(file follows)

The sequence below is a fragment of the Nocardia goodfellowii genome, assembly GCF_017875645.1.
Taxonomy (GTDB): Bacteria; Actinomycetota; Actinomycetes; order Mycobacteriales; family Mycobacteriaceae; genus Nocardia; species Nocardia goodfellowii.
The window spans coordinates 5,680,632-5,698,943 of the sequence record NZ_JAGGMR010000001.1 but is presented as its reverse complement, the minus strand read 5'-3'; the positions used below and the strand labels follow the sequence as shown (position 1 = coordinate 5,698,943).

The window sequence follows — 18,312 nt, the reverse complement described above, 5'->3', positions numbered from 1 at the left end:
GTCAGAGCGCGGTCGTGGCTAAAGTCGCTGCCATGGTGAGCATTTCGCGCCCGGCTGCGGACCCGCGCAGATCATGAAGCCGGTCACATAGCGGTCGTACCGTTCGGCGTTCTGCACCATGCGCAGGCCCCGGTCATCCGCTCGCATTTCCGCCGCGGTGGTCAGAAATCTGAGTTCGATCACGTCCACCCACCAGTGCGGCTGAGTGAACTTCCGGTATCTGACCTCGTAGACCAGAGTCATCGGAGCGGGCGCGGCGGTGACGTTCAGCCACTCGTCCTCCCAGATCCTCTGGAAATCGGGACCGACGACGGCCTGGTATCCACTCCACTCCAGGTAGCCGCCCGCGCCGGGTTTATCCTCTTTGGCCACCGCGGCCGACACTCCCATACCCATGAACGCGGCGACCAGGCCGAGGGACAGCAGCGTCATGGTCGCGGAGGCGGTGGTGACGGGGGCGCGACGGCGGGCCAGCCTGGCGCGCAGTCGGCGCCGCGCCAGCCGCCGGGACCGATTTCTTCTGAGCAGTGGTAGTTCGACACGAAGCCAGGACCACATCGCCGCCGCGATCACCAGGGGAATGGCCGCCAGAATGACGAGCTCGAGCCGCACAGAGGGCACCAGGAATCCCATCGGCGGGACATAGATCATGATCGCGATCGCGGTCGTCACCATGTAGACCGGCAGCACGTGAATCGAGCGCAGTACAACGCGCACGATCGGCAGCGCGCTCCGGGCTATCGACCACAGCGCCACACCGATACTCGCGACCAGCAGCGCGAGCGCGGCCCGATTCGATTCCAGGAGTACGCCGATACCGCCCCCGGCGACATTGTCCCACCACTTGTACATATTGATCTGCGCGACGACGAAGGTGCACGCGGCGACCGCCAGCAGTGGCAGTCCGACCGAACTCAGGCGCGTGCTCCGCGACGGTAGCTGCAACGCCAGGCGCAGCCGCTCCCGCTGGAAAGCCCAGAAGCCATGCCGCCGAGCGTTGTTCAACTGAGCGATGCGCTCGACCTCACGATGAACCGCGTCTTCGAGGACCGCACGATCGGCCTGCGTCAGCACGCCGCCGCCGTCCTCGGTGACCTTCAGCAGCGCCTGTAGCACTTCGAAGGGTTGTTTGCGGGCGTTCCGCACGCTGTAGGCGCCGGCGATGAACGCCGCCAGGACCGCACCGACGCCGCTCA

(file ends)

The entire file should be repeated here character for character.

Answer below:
The sequence below is a fragment of the Nocardia goodfellowii genome, assembly GCF_017875645.1.
Taxonomy (GTDB): Bacteria; Actinomycetota; Actinomycetes; order Mycobacteriales; family Mycobacteriaceae; genus Nocardia; species Nocardia goodfellowii.
The window spans coordinates 5,680,632-5,698,943 of the sequence record NZ_JAGGMR010000001.1 but is presented as its reverse complement, the minus strand read 5'-3'; the positions used below and the strand labels follow the sequence as shown (position 1 = coordinate 5,698,943).

The window sequence follows — 18,312 nt, the reverse complement described above, 5'->3', positions numbered from 1 at the left end:
GTCAGAGCGCGGTCGTGGCTAAAGTCGCTGCCATGGTGAGCATTTCGCGCCCGGCTGCGGACCCGCGCAGATCATGAAGCCGGTCACATAGCGGTCGTACCGTTCGGCGTTCTGCACCATGCGCAGGCCCCGGTCATCCGCTCGCATTTCCGCCGCGGTGGTCAGAAATCTGAGTTCGATCACGTCCACCCACCAGTGCGGCTGAGTGAACTTCCGGTATCTGACCTCGTAGACCAGAGTCATCGGAGCGGGCGCGGCGGTGACGTTCAGCCACTCGTCCTCCCAGATCCTCTGGAAATCGGGACCGACGACGGCCTGGTATCCACTCCACTCCAGGTAGCCGCCCGCGCCGGGTTTATCCTCTTTGGCCACCGCGGCCGACACTCCCATACCCATGAACGCGGCGACCAGGCCGAGGGACAGCAGCGTCATGGTCGCGGAGGCGGTGGTGACGGGGGCGCGACGGCGGGCCAGCCTGGCGCGCAGTCGGCGCCGCGCCAGCCGCCGGGACCGATTTCTTCTGAGCAGTGGTAGTTCGACACGAAGCCAGGACCACATCGCCGCCGCGATCACCAGGGGAATGGCCGCCAGAATGACGAGCTCGAGCCGCACAGAGGGCACCAGGAATCCCATCGGCGGGACATAGATCATGATCGCGATCGCGGTCGTCACCATGTAGACCGGCAGCACGTGAATCGAGCGCAGTACAACGCGCACGATCGGCAGCGCGCTCCGGGCTATCGACCACAGCGCCACACCGATACTCGCGACCAGCAGCGCGAGCGCGGCCCGATTCGATTCCAGGAGTACGCCGATACCGCCCCCGGCGACATTGTCCCACCACTTGTACATATTGATCTGCGCGACGACGAAGGTGCACGCGGCGACCGCCAGCAGTGGCAGTCCGACCGAACTCAGGCGCGTGCTCCGCGACGGTAGCTGCAACGCCAGGCGCAGCCGCTCCCGCTGGAAAGCCCAGAAGCCATGCCGCCGAGCGTTGTTCAACTGAGCGATGCGCTCGACCTCACGATGAACCGCGTCTTCGAGGACCGCACGATCGGCCTGCGTCAGCACGCCGCCGCCGTCCTCGGTGACCTTCAGCAGCGCCTGTAGCACTTCGAAGGGTTGTTTGCGGGCGTTCCGCACGCTGTAGGCGCCGGCGATGAACGCCGCCAGGACCGCACCGACGCCGCTCA